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data = { {2, 60}, {4.5, 62}, {6.5, 64}, {8, 65}, {9, 65}, {10, 
  65}, {11, 65}, {12, 67}, {13, 67}, {14, 67}, {16, 67}, {17, 
  67}, {18, 67}, {19, 65}, {20, 64}, {21, 70}, {22, 75}, {23, 
  80}, {24, 80}, {25, 82}, {26, 82}, {27, 79}, {30, 80}}

ListPlot[data, Joined -> True, 
AxesLabel -> {"T(Celcius)", "Volume Collected"}]

I want to partition the data into three pieces, and the plot produced should have the points joined with a line that corresponds to the color of the point.

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  • 2
    $\begingroup$ One question remains: how do you want to partition your data? $\endgroup$
    – Öskå
    Commented Feb 13, 2014 at 19:07

4 Answers 4

2
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ListPlot[Evaluate[
  Cases[data, {a_ /; #[[1]] <= a <= #[[2]], __}] & /@ 
   Partition[{0, 10, 20, 30}, 2, 1]], Joined -> True, 
 PlotStyle -> Directive[Thick], 
 AxesLabel -> {"T(Celcius)", "Volume Collected"}]

enter image description here

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You could use ColorFunction option . The following colors plot by paritioning of x-axis. You could choose your own function:

ListPlot[data, Joined -> True, 
 ColorFunction -> 
  Function[{x, y}, 
   Which[0 < x < 10, Red, 10 <= x < 20, Green, x >= 20, Blue]], 
 ColorFunctionScaling -> False, Mesh -> 10, MeshStyle -> None]

enter image description here

An alternative for partitioning x-values using MeshShading:

ListPlot[data, Joined -> True, Mesh -> {{10, 20}}, 
 MeshShading -> {Red, Green, Blue}]
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4
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You haven't said how to partition the data but to automate on the basis of the length of the list you can do this:

segment = Ceiling[Length[data]/3];

ListPlot[Partition[data, segment+1, segment, 1, {}], Joined -> True, 
 AxesLabel -> {"T(Celcius)", "Volume Collected"}]

enter image description here

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data = {{2, 60}, {4.5, 62}, {6.5, 64}, {8, 65}, {9, 65}, {10,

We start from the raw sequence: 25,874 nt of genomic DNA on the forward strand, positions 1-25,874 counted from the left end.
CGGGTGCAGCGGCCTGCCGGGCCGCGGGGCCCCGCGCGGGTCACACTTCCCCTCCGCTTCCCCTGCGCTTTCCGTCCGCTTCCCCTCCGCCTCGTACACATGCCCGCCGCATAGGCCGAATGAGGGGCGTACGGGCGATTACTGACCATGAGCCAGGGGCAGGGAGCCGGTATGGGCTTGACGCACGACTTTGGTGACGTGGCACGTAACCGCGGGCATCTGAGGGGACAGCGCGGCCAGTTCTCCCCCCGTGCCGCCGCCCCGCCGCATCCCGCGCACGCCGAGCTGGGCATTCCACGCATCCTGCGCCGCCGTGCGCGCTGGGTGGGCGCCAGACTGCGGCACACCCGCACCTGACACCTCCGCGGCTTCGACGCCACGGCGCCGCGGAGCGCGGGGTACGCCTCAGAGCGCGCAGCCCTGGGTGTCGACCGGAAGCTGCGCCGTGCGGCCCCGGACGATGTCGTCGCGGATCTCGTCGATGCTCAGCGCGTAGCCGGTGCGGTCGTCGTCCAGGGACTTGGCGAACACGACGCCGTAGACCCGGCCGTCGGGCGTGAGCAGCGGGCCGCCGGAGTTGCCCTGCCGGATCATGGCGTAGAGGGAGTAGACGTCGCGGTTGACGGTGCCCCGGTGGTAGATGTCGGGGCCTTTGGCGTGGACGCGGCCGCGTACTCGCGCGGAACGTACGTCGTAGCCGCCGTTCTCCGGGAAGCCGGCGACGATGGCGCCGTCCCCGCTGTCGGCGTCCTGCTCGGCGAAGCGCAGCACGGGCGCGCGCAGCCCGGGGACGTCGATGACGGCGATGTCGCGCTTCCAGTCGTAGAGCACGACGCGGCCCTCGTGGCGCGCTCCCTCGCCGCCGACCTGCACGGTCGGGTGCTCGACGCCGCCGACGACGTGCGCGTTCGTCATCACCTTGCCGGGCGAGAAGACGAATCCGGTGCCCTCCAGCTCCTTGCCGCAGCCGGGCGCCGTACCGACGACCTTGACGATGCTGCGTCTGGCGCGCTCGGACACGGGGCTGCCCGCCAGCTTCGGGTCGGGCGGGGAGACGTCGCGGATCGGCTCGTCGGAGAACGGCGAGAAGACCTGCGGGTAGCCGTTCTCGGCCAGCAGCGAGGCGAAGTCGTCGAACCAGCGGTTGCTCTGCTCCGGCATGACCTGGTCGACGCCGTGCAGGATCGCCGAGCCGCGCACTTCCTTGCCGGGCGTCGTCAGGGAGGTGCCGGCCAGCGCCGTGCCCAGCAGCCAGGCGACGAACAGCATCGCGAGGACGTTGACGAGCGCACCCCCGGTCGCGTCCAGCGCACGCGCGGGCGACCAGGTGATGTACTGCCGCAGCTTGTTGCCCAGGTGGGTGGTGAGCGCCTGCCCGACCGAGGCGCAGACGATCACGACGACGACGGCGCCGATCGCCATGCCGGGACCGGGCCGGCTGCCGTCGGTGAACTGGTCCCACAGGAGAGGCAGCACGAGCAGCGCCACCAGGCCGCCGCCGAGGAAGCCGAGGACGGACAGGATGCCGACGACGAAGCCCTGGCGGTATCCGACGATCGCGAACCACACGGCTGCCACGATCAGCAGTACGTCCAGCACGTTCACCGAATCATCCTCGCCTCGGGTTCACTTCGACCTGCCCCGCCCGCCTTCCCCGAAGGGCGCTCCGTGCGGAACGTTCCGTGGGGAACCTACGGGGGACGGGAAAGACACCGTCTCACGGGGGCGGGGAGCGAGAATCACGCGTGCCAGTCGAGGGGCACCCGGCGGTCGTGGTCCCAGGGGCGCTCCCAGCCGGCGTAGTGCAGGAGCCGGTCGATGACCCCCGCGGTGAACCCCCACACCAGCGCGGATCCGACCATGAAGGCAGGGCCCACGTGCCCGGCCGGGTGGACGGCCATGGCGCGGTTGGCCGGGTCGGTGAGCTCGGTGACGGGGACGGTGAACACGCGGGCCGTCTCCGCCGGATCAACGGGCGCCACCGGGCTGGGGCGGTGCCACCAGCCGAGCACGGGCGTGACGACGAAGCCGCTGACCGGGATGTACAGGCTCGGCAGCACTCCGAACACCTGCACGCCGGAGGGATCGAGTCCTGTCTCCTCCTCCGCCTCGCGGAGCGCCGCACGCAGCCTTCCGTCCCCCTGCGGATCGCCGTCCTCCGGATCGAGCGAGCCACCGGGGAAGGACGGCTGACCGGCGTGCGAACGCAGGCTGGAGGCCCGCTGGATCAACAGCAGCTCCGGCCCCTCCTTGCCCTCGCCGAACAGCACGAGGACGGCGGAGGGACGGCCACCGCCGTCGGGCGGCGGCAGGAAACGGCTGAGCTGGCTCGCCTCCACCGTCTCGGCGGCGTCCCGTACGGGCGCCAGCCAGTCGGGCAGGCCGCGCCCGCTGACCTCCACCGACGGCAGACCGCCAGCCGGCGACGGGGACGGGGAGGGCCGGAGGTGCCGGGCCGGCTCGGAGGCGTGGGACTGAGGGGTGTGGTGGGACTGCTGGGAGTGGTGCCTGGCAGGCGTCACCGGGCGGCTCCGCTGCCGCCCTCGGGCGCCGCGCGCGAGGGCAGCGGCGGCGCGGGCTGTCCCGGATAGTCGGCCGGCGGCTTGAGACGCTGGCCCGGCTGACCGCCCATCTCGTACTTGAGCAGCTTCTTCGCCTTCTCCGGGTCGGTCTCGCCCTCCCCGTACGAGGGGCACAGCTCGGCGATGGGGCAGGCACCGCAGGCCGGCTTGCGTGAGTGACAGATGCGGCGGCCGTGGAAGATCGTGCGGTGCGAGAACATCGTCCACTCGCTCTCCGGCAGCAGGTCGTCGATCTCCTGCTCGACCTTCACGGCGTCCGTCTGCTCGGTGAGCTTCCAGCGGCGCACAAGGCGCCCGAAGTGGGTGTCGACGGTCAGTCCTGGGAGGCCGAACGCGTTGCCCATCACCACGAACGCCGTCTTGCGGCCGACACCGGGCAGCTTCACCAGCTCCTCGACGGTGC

65}, {11, 65}, {12, 67}, {13, 67}, {14, 67}, {16, 67}, {17, 
    67}, {18, 67}, {19, 65}, {20, 64}, {21, 70}, {22, 75}, {23, 
    80}, {24, 80}, {25, 82}, {26, 82}, {27, 79}, {30, 80}};

I will present a few variations and hopefully the readers can decide what works best for their needs.

Using built in ColorData:

This is a starting point. It colors the line using the specified gradient scheme from start to finish.

ListLinePlot[data, 
 ColorFunction -> Function[{x, y}, ColorData["Rainbow"][x]]]

enter image description here


User defined color function with continuous change:

To color continuously in three user-defined colors from start to finish:

cf1[x_] := Blend[{Red, Blue, Green}, x];
ListLinePlot[data, ColorFunction -> (cf1[#1] &)]

enter image description here


User defined color function with arbitrary boundaries:

To color in discrete steps, define a ColorFunction using If. Here the cut off points are arbitrarily chosen as 8 and 15 for color boundaries.

cf2[x_] := If[x <= 8, Red, If[8 < x < 15, Blue, Darker@Green]]

ListLinePlot[data
 , ColorFunction -> (cf2[#1] &)
 , ColorFunctionScaling -> False
 , GridLines -> {{8, 15}, None}
 , GridLinesStyle -> {{Gray, Dashed}, None}
 ]

enter image description here


Instead of a mere color change, if data has to be partitioned and presented as such, it needs to be overlapped by one data point for it to appear continuous. e.g.

dnewOverlap = Partition[data, UpTo[9], 8]
ListLinePlot[dnewOverlap]

or

ListLinePlot[dnewOverlap, PlotStyle -> {Red, Blue, Darker@Green}]

enter image description here

Interested readers can add the option Mesh -> All to all plots to see the results.

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